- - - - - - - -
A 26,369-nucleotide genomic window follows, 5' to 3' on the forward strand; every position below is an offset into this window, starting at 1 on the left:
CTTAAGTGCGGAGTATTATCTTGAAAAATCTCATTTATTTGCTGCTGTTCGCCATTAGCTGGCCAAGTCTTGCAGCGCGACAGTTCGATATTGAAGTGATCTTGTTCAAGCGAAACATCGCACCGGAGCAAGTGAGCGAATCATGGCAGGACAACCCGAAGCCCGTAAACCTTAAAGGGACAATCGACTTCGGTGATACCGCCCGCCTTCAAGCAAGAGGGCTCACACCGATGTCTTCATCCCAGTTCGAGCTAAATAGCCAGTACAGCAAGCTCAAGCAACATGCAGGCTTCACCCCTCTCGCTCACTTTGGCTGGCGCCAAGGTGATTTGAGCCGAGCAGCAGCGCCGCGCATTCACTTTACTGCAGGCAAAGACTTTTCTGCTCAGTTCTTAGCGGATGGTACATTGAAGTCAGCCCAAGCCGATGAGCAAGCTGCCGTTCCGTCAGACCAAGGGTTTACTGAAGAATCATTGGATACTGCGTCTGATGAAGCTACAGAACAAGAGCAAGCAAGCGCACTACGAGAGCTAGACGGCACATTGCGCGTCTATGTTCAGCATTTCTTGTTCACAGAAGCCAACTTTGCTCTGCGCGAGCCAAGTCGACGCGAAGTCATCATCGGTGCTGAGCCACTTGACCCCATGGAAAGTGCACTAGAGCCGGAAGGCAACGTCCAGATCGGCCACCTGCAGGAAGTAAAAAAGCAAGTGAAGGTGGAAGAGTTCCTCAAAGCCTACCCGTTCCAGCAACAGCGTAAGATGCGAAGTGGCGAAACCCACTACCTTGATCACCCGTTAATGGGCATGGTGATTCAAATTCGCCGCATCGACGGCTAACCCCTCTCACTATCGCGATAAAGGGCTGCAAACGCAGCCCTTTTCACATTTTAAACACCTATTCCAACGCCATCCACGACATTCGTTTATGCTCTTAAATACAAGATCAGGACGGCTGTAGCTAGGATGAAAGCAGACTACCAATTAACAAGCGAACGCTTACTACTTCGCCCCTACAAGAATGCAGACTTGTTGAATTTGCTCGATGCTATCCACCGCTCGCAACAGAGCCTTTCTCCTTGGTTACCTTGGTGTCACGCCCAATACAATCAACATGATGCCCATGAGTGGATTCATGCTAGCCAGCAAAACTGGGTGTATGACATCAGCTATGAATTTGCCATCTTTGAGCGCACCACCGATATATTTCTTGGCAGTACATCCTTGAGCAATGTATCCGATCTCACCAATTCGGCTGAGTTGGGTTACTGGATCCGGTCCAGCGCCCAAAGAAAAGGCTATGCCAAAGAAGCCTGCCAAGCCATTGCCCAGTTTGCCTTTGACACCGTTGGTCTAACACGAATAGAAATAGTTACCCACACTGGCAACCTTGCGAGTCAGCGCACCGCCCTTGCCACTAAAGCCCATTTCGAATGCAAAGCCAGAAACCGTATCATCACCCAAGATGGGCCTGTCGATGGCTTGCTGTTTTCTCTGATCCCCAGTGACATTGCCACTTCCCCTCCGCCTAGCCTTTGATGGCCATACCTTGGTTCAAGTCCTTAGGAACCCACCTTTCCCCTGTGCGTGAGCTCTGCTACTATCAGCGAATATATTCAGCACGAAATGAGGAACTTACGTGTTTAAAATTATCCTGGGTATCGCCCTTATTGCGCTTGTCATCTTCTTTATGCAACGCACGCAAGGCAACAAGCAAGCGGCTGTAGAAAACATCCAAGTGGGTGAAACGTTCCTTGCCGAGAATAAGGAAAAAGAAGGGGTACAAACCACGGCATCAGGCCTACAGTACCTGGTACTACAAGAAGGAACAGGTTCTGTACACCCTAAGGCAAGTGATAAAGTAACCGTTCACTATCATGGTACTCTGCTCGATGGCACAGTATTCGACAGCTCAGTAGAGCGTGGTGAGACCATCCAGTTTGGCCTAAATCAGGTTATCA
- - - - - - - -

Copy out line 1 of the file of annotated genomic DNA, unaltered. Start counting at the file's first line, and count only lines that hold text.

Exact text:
A 26,369-nucleotide genomic window follows, 5' to 3' on the forward strand; every position below is an offset into this window, starting at 1 on the left: